PORTLAND, Maine — Utilities regulators turned down Central Maine Power Co.’s request to negotiate a land purchase for an affiliated wind power developer, arguing such an arrangement could open the possibility of improperly favorable treatment.

Tuesday’s unanimous decision of the three-person Maine Public Utilities Commission came before the panel allowed a financial relationship between Nova Scotia utility Emera and the generation company Algonquin Power & Utilities Corp. to continue pending a challenge in Maine’s top court.

The commission’s decision in the CMP case falls in line with the recommendation of its staff, who argued earlier this month that Atlantic Wind should find someone other than CMP to acquire the right-of-way it will need for its West Range Wind project, previously Fletcher Wind, in Somerset County.

“Atlantic Wind can hire the same subcontractors that CMP would have hired,” commission chairman Mark Vannoy said Wednesday.

The case narrowly addressed that transaction as the Maine Supreme Judicial Court is set to address the standards that regulators should use to determine whether financial relationships between regulated utilities and power generators stand to violate state law separating the two.

That law created competitive markets for power suppliers, with the idea that competition would reduce electricity prices in the region.

The PUC in May decided to postpone its investigation of the relationship between CMP and Atlantic Wind, both subsidiaries of Spanish power company Iberdrola, as it awaits a ruling from the court on related issues.

That ruling will come in response to municipal utility Houlton Water Co.’s second challenge to PUC decisions that allowed Emera, the parent company of utility Emera Maine, to invest in Algonquin Power and the wind power company First Wind.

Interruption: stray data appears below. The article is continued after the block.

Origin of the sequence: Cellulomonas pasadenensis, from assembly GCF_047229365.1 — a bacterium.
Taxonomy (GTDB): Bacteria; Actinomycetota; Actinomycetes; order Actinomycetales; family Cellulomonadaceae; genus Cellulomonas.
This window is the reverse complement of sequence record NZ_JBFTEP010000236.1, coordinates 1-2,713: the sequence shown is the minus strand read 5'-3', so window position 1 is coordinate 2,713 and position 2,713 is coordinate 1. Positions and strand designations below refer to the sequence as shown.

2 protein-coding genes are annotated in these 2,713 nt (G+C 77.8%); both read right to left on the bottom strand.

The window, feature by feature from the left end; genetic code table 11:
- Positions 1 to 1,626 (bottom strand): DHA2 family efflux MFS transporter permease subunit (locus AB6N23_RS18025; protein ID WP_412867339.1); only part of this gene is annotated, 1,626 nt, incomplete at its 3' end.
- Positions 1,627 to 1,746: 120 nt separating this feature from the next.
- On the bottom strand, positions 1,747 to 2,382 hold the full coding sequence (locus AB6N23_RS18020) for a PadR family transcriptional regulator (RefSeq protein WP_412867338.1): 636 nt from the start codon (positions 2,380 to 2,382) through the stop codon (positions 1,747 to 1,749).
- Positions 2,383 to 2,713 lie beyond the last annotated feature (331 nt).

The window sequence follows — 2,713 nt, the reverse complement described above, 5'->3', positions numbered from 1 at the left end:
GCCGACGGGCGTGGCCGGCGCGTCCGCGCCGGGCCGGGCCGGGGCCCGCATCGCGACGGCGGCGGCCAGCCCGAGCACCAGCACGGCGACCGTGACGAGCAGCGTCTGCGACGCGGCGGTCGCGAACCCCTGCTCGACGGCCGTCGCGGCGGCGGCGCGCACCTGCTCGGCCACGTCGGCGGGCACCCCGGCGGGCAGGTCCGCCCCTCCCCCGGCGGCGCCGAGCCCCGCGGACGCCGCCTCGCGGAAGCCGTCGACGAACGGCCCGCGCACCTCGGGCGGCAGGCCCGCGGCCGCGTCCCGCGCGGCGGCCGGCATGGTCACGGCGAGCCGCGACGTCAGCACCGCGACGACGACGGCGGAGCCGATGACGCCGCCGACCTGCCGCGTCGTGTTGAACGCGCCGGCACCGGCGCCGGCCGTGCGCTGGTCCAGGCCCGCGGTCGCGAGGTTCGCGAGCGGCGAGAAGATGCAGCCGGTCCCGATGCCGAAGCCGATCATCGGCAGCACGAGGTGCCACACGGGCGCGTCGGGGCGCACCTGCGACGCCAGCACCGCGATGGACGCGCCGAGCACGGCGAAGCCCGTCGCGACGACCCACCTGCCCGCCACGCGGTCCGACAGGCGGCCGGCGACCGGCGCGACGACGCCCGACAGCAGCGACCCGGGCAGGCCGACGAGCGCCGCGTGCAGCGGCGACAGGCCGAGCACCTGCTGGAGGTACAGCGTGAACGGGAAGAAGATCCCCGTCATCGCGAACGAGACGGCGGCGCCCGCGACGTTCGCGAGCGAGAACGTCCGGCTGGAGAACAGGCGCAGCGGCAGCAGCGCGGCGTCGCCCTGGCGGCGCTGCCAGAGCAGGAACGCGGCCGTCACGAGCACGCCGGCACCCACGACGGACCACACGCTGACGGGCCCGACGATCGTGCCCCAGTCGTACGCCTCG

Amid those legal challenges, Emera unwound its $333 million partnership with First Wind as part of First Wind’s sale to solar energy giant SunEdison. But Emera retained its interests in Algonquin, which has power generation assets that are connected to the northern Maine transmission system of Maine Public Service. Algonquin also has an energy services subsidiary that sells power into the regional ISO New England grid.

The high court’s decision could affect the ability or rules for Atlantic Wind or any companies affiliated with either Emera or CMP to develop power generation projects in the state.

The West Range Wind project would be Atlantic Wind’s first planned project in the state, although it also has leased thousands of acres in Washington County.

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Darren Fishell

Darren is a Portland-based reporter for the Bangor Daily News writing about the Maine economy and business. He's interested in putting economic data in context and finding the stories behind the numbers.